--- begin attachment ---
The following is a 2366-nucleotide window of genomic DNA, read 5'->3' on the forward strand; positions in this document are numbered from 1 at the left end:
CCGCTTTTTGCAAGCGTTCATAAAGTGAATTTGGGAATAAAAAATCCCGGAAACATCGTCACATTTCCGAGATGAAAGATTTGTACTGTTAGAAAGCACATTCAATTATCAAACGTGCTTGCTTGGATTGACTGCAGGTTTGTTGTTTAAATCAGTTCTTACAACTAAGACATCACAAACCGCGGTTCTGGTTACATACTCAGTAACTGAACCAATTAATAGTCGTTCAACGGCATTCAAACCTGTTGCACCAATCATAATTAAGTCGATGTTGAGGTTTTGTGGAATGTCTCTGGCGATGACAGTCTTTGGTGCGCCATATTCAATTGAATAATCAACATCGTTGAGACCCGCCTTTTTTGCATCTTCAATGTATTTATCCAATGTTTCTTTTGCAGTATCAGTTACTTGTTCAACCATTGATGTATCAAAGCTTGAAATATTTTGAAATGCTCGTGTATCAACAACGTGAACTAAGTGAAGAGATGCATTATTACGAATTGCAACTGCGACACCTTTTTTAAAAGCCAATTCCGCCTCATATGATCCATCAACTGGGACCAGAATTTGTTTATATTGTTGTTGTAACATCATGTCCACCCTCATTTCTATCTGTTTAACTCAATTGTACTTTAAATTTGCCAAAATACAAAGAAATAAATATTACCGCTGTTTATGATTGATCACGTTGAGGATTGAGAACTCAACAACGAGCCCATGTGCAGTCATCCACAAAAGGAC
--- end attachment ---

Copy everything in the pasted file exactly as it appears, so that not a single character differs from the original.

The following is a 2366-nucleotide window of genomic DNA, read 5'->3' on the forward strand; positions in this document are numbered from 1 at the left end:
CCGCTTTTTGCAAGCGTTCATAAAGTGAATTTGGGAATAAAAAATCCCGGAAACATCGTCACATTTCCGAGATGAAAGATTTGTACTGTTAGAAAGCACATTCAATTATCAAACGTGCTTGCTTGGATTGACTGCAGGTTTGTTGTTTAAATCAGTTCTTACAACTAAGACATCACAAACCGCGGTTCTGGTTACATACTCAGTAACTGAACCAATTAATAGTCGTTCAACGGCATTCAAACCTGTTGCACCAATCATAATTAAGTCGATGTTGAGGTTTTGTGGAATGTCTCTGGCGATGACAGTCTTTGGTGCGCCATATTCAATTGAATAATCAACATCGTTGAGACCCGCCTTTTTTGCATCTTCAATGTATTTATCCAATGTTTCTTTTGCAGTATCAGTTACTTGTTCAACCATTGATGTATCAAAGCTTGAAATATTTTGAAATGCTCGTGTATCAACAACGTGAACTAAGTGAAGAGATGCATTATTACGAATTGCAACTGCGACACCTTTTTTAAAAGCCAATTCCGCCTCATATGATCCATCAACTGGGACCAGAATTTGTTTATATTGTTGTTGTAACATCATGTCCACCCTCATTTCTATCTGTTTAACTCAATTGTACTTTAAATTTGCCAAAATACAAAGAAATAAATATTACCGCTGTTTATGATTGATCACGTTGAGGATTGAGAACTCAACAACGAGCCCATGTGCAGTCATCCACAAAAGGAC